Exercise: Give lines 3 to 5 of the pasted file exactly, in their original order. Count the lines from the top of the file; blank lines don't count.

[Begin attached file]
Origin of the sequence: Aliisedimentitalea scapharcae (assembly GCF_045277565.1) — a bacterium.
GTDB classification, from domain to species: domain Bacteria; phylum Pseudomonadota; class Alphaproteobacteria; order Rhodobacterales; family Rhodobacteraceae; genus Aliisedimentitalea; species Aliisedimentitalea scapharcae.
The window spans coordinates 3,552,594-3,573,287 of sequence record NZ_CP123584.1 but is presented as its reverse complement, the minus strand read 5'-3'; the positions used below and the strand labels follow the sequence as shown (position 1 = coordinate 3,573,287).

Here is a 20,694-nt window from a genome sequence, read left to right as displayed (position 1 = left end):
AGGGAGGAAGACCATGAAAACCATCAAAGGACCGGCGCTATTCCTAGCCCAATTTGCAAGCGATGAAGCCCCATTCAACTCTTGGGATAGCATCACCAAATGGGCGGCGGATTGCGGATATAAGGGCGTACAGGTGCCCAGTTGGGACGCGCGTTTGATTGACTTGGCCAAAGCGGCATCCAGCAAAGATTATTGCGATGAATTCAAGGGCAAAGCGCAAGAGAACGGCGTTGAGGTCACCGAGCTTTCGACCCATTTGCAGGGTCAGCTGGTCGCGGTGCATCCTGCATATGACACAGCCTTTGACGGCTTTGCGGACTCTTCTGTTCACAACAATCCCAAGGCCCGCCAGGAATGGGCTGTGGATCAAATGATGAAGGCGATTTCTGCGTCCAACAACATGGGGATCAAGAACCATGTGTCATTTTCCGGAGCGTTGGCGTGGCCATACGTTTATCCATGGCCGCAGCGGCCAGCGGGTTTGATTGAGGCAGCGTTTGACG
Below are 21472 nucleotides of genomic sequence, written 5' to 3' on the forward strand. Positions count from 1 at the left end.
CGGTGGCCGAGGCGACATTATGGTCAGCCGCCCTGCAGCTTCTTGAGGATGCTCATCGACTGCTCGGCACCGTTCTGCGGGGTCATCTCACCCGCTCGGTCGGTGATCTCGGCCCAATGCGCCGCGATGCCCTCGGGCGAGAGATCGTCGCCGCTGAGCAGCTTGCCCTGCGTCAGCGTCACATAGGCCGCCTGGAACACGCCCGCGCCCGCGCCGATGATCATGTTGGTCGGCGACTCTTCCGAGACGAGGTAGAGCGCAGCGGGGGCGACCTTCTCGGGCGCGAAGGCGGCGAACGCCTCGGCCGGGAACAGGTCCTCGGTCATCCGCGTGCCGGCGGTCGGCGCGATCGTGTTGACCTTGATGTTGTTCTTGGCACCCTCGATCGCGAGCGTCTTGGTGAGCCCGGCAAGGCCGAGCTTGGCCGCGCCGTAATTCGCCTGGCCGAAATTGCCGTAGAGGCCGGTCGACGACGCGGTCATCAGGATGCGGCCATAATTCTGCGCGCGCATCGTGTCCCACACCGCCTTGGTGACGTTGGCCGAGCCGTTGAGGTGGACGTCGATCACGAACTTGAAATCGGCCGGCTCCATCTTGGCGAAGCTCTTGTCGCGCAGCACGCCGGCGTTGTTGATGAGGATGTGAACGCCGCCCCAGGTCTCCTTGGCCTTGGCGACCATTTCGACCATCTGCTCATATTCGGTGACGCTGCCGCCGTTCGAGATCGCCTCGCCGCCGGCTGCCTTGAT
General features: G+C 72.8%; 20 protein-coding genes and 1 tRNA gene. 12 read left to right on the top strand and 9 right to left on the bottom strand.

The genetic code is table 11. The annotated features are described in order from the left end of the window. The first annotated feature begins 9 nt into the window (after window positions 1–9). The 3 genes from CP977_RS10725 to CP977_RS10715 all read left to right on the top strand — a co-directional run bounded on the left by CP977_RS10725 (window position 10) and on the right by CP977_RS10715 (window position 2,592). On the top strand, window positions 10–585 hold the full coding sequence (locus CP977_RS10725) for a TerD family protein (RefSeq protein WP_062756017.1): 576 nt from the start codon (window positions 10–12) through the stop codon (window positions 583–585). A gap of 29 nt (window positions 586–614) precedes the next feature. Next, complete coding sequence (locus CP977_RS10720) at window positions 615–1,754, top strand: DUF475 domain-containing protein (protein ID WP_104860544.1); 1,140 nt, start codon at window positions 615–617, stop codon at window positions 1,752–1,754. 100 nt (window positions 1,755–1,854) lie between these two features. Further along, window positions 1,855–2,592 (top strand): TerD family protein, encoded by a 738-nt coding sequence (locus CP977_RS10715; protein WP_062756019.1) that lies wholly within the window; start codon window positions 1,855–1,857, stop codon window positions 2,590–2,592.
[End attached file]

The window spans coordinates 3,552,594-3,573,287 of sequence record NZ_CP123584.1 but is presented as its reverse complement, the minus strand read 5'-3'; the positions used below and the strand labels follow the sequence as shown (position 1 = coordinate 3,573,287).

Here is a 20,694-nt window from a genome sequence, read left to right as displayed (position 1 = left end):
AGGGAGGAAGACCATGAAAACCATCAAAGGACCGGCGCTATTCCTAGCCCAATTTGCAAGCGATGAAGCCCCATTCAACTCTTGGGATAGCATCACCAAATGGGCGGCGGATTGCGGATATAAGGGCGTACAGGTGCCCAGTTGGGACGCGCGTTTGATTGACTTGGCCAAAGCGGCATCCAGCAAAGATTATTGCGATGAATTCAAGGGCAAAGCGCAAGAGAACGGCGTTGAGGTCACCGAGCTTTCGACCCATTTGCAGGGTCAGCTGGTCGCGGTGCATCCTGCATATGACACAGCCTTTGACGGCTTTGCGGACTCTTCTGTTCACAACAATCCCAAGGCCCGCCAGGAATGGGCTGTGGATCAAATGATGAAGGCGATTTCTGCGTCCAACAACATGGGGATCAAGAACCATGTGTCATTTTCCGGAGCGTTGGCGTGGCCATACGTTTATCCATGGCCGCAGCGGCCAGCGGGTTTGATTGAGGCAGCGTTTGACG